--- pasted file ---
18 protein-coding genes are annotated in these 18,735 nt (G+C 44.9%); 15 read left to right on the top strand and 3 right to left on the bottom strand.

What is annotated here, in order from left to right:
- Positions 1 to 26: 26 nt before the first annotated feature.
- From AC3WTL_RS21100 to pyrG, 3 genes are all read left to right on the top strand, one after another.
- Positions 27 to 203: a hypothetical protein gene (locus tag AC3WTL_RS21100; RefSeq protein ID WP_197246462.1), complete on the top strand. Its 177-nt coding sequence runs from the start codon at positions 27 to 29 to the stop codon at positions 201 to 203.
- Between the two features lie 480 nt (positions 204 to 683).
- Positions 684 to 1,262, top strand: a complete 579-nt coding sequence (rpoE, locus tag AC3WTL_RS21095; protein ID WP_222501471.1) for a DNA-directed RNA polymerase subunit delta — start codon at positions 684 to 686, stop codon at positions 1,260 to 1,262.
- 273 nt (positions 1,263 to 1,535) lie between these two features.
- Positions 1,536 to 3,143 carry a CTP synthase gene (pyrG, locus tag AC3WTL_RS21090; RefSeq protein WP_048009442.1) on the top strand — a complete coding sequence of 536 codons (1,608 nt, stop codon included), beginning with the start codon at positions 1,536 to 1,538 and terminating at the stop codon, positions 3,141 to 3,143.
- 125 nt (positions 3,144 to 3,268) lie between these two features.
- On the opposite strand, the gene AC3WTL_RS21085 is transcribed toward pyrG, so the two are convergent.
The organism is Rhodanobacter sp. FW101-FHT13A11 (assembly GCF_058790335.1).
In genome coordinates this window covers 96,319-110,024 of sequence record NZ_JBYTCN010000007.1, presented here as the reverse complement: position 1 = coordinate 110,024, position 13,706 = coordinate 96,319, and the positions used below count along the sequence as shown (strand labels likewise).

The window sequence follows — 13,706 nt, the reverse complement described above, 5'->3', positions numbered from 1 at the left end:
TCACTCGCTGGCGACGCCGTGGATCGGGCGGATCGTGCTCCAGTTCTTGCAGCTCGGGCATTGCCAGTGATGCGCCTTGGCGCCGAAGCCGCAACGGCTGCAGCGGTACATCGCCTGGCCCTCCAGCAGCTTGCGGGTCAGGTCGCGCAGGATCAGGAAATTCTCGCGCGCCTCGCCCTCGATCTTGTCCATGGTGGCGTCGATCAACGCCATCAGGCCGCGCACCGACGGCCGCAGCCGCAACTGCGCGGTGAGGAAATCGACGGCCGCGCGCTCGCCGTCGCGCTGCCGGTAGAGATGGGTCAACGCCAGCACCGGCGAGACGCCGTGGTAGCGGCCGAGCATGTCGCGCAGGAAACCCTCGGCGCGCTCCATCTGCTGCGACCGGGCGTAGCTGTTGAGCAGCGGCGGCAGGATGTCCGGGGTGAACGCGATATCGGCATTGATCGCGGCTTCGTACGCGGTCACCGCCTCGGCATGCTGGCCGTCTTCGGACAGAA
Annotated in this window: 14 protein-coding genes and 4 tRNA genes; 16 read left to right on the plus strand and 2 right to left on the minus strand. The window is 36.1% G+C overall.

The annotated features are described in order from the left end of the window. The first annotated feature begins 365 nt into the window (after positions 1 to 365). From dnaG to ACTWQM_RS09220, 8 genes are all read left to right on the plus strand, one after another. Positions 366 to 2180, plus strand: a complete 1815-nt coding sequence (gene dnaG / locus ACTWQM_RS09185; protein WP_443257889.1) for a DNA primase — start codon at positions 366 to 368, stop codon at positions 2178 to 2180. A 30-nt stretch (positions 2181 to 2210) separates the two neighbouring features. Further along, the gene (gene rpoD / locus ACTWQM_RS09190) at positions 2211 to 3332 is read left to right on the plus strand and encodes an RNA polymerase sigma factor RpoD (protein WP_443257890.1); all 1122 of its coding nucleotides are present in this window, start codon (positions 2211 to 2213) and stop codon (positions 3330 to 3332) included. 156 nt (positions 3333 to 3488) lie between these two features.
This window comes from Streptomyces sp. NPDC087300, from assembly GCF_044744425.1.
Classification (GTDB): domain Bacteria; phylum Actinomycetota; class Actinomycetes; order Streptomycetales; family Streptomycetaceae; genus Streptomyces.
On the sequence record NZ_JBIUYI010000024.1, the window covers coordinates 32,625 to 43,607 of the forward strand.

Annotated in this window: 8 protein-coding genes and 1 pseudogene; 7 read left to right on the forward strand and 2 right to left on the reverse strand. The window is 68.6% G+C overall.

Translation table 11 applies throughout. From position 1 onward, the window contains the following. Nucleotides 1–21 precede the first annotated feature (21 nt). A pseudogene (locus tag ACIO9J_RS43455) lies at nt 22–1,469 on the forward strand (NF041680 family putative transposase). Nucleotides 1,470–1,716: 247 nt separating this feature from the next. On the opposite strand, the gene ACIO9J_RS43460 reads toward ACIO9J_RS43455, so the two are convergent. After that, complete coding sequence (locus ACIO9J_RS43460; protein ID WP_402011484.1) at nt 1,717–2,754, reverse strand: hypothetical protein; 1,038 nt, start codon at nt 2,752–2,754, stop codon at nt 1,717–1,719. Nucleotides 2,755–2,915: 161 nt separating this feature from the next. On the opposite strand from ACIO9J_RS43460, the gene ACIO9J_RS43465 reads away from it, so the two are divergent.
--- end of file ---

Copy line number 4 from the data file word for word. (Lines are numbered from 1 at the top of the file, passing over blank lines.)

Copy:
- From AC3WTL_RS21100 to pyrG, 3 genes are all read left to right on the top strand, one after another.